Sunday, July 22, 2012

Southern Unami

Green Tomatoes3

The culinary world identifies five basic flavors, salty, savory, sweet, sour and unami.  We generally understand the first four but the fifth is a little more difficult to explain....for some folks.  However if you enjoy Southern food, the unami experience begins with a green tomato.

Green Tomatoes1

The drought of 2012 has hit the midwest hard.  Farmers are plowing under dead and dying crops.  Backyard gardens struggle without decent rainfall.  Watering is fine but there are nutrients in rainwater you just can't get from your faucet.  A friend had to pull out some of his tomato plants due to disease to the foliage.  But what to do with the tiny, little green tomatoes?  Don't waste them, email the fried green tomato freak to COME AND GET'EM!!

Green Tomatoes2

Fried green tomatoes are simplicity.  Fill a plastic bag with equal parts flour and cornmeal.  Slice your  tomatoes roughly the same thickness so that they fry evenly.  Place the slices in the plastic bag with your flour/cornmeal mixture and shake so that your slices are evenly coated.  Heat oil in a cast iron skillet.  I use a mixture of bacon grease, canola oil and lard but you can use straight  canola or peanut oil.  Once the oil is hot, carefully add the tomato slices.

Green Tomatoes4

Fry until golden on  both sides and drain on a rack.  Salt and consume immediately.

Green Tomatoes5

I know the French have their fries but give me fried green tomatoes all day long.  It's that flavor explosion of not just salt but the combination of tomato's distinct hot summer flavor on the back of the tongue fried to crunchy tender goodness.

Green Tomatoes6

Meet your hot Southern bar snack.  Bet they'd taste oh so good with an icy cold barley pop.

Wednesday, July 18, 2012

Ten Pounds of Winning

Pretty much goes without saying.  From one of my favs, Charlie Podrebarac.

Monday, July 16, 2012

Williams Sonoma, where the chicken roosts

Not satisfied with kitchen gadgets and cookbooks, Williams Sonoma expands into the agrarian marketplace.  Cha-Ching!

Friday, July 13, 2012

Summer Heat

Well hello blog, how ya been.  What a summer I'm having, how about you?  Despite fighting the good fight, the company I have worked for quite a while is calling it quits.  Slowly co-workers faded away into new lives.  My last day came and with it new duties to occupy my time.  Applying for unemployment, trying to find affordable health insurance and of course, looking for a new job.  My home computer decided that it had also had enough and fired me also.  Oy.  So while I'm trying to figure what I want to do with the rest of my life, I keep myself busy with Projects.


I'm not quite ready to reveal what exactly this involves but I will say that here in the Midwest we've been experiencing triple digit heat and drought.  In late June.  My poor little garden is still kicking but it's definitely confused by the earlier than normal heat and humidity.  The peas were the first victim of mother nature.  I'm scared to think what August will bring.  It could be worse for me.  I have the good fortune to have two towering oak trees in my front yard that provide the most wonderful sunscreen for my house.  My HVAC system is eternally grateful.  So it hasn't been all doom and gloom.  Action Jackson got to go to work with me the last few weeks since I really didn't want to be the only person in the office and now he gets quite a bit of human time while I transition.  This is a good thing because we're going to attempt to pass a pre-certification test to be a Pets For Life team. I think we'll be good as long as no one is wearing a live squirrel necklace.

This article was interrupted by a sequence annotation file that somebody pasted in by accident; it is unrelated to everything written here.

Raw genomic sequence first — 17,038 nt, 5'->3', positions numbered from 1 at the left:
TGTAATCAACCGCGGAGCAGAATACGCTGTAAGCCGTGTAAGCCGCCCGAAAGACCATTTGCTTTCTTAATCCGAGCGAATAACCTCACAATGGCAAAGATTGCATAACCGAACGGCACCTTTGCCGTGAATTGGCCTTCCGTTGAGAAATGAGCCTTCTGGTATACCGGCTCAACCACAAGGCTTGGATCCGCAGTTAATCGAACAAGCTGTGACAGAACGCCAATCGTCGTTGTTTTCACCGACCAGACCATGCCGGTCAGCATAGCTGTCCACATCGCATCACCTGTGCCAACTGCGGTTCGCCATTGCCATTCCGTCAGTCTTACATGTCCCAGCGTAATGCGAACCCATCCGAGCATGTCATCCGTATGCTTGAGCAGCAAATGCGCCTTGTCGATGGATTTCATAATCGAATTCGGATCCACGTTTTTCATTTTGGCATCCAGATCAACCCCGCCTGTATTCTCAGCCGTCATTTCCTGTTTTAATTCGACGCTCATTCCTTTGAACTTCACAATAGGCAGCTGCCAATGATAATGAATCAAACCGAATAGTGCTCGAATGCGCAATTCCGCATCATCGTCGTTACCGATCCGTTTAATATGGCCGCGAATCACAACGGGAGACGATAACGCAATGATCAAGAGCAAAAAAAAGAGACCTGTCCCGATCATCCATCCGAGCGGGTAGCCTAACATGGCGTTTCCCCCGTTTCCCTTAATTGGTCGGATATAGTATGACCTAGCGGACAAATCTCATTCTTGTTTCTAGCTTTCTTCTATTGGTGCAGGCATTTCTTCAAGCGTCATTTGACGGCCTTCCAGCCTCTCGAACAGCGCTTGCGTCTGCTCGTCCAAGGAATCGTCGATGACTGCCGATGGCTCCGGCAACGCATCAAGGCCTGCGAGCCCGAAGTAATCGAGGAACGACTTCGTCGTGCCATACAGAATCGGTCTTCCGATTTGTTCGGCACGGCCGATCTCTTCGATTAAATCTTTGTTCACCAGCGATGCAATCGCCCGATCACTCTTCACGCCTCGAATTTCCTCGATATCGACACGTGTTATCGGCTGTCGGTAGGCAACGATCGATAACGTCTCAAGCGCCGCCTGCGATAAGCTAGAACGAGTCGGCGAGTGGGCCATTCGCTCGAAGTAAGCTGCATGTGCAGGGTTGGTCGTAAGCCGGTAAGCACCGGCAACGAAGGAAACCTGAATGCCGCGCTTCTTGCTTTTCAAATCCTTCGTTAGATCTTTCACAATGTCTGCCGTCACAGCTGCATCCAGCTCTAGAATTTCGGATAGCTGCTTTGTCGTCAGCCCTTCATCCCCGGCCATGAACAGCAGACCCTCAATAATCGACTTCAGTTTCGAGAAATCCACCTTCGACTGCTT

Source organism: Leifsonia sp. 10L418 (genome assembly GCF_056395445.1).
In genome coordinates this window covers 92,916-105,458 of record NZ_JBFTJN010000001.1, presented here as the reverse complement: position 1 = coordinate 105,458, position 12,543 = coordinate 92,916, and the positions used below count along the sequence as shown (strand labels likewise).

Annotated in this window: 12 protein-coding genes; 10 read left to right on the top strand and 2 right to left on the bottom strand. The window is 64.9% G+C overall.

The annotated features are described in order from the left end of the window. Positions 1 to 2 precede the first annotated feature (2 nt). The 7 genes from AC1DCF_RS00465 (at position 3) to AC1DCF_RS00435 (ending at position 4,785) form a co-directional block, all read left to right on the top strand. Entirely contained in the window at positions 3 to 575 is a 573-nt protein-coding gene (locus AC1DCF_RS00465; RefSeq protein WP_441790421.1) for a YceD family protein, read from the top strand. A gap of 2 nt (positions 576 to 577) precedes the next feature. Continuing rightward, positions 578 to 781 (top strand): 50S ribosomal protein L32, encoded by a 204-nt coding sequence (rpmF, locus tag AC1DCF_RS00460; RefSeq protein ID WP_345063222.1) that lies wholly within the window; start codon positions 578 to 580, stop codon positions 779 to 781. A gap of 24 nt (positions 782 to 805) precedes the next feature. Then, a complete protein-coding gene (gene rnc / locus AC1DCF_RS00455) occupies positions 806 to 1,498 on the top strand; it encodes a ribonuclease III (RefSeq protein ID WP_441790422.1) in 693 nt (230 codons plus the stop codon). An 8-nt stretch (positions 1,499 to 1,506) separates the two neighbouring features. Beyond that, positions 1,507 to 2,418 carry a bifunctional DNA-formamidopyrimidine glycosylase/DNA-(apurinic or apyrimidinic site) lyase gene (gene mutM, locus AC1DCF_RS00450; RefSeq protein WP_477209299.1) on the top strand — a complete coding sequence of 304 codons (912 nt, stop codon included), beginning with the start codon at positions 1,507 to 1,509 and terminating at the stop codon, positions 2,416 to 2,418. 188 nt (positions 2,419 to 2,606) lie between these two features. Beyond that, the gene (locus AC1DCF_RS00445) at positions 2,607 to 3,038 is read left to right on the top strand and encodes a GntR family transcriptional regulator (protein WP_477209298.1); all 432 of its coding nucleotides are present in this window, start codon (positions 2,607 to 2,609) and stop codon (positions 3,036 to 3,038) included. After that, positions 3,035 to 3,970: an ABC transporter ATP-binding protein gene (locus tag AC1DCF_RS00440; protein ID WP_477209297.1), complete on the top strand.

I can't say I've been cooking too much.  Attempting to do strenuous outside projects while it's 104 degrees does not lend itself to put too much energy or thought into dinner.  Mostly it involved tomato sandwiches on some wonderful whole grain bread and good mayo.  However I was lured out of my Project Zone by a new butcher in town. The Local Pig.  You know I'd have to check this out.  They supply fresh antibiotic, hormone and steroid free locally sourced meat.  Beef, pork, chicken, lamb, goat, duck and rabbit.  They make their own sausages, franks and chorizo.  And not just the typical brat-like sausages.  Curry and eggplant or Thai peanut.  There's pâté and foie gras.  There's bacon, eggs and stock.  (Be still my heart, duck stock)  There are in house tamales and Farm to Market Pretzel Rolls.  There's honey.  There's even dog bones.  So I made a little trip and spent a little money.  Because here's the other thing, I have some fantastic mustard that deserves some excellent tube meat to slather on.

French Maille mustard1
I houes sit for some folks who travel to wonderful places.  Red Rocks Arizona, Ireland, Paris.  When asked if I wanted anything from Paris, I drew a blank.  I've been to Paris but I knew that these particular good people are chocolate fiends.  Asking for chocolate is just asking to get an empty french box.  But then I called on my go-to Answer Chef, Virginia Willis.  She's spent quite a bit of time in France.  A quick email and she provided the perfect answer.  "Maille mustard shop at place du Madeleine. They have a mustard keg, like  beer. Tell them to get that, not what's already jarred. It's amazing."  Oh hells yes.  I love mustard and good people that they are they went to the mustard shop and brought me back a jar of Moutarde en grains à l'Ancienne au Chardonnay.  So I grilled up some Local Pig beer bratwurst with cheddar and slathered on this wonderfully grainy and complex mustard.  And it was good.

French Maille mustard2

The brat is full of beery flavor and the tang of melted cheddar.  The mustard seeds pop and crunch with hot spiciness.  Even though the mustard is French the combination calls to my long lost German heritage.

So there you have it.  Anyone out there with a job opening feel free to keep me in mind.  Girl's gotta eat.